The objective of this study is to prove the concept of using a seismically derived discrete fracture network (DFN) calibrated with borehole measurements, for complex hydraulic fracture modeling. This study was successfully applied on a two-well horizontal pad in the Avalon shale located in the Delaware basin, New Mexico.
The interaction of propagating hydraulic fractures with natural fractures plays a crucial role in defining the complexity and extent of the hydraulic fracture geometry. In a multi-well pad and infill-well scenarios, a good understanding of the effective drainage area of the hydraulic fracture created is essential for optimum well spacing to reduce interference between wells. In multi-stacked laterals, an understanding of the fracture height is necessary for placing the next well to avoid hydraulic fracture interference vertically and to avoid water wet zones. A DFN model built from borehole image logs is limited in its ability to account for the lateral variability of the natural fracture network properties away from the wellbore; these variations have a significant impact on the created hydraulic fracture geometry, and thereby drainage, away from the wellbore.
In this study, the DFN model was created from depth-converted 3D narrow azimuth seismic data. The seismic discontinuity plane (SDP) extraction and fracture characterization method was used to extract the seismic-scale fractures out of the best matching seismic attribute cube. Using orientation, P32 density (fracture area/unit volume), and fracture length distribution per individual seismic-scale fracture sets, a corresponding subseismic population of discrete fractures was stochastically modeled. Then the extracted seismic-scale fractures and the modeled subseismic fractures were combined to form a comprehensive multi-scale DFN model. The result was then incorporated into a state-of-the-art unconventional fracture model (UFM) that models the explicit interaction of the hydraulic fractures with natural fractures, to determine a good representation of the created complex fracture geometry observed from microseismic data.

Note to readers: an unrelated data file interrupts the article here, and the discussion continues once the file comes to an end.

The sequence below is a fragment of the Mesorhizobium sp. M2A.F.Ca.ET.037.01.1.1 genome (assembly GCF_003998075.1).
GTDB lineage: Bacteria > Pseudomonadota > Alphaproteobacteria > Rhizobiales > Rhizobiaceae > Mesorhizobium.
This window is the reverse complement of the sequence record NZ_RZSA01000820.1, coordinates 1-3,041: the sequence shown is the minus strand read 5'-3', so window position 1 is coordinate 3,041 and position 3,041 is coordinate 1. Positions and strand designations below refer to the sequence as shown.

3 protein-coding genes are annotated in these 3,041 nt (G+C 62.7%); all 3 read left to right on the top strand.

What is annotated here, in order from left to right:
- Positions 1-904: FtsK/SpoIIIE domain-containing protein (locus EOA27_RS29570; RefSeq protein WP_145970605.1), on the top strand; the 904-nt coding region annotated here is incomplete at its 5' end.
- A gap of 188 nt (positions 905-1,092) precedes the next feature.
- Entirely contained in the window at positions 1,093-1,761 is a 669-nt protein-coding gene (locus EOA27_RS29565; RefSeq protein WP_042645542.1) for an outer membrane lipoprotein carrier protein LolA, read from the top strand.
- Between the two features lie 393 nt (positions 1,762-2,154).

Available microseismic data was used to validate the DFN and UFM models. The DFN model showed natural fracture intensity variation along and away from the wellbore and for the most part agreed with the footprint of the microseismic events. This variation was also captured by the UFM simulator, while modeling the hydraulic fracture geometry with the observed treating pressure profiles.
The workflow presented in this paper shows the successful application of seismic data in creating discrete fracture networks required to model hydraulic fractures in unconventional reservoirs. This workflow is critical for understanding the variation of the natural fractures along a planned well, within a pad, or at a basin scale in a predictive manner. Prior knowledge of the in-situ 3D natural fracture network, and its spatial variability and anisotropic stress profile is key to optimizing the overall completion and development strategy of an unconventional resource in a cost-effective way.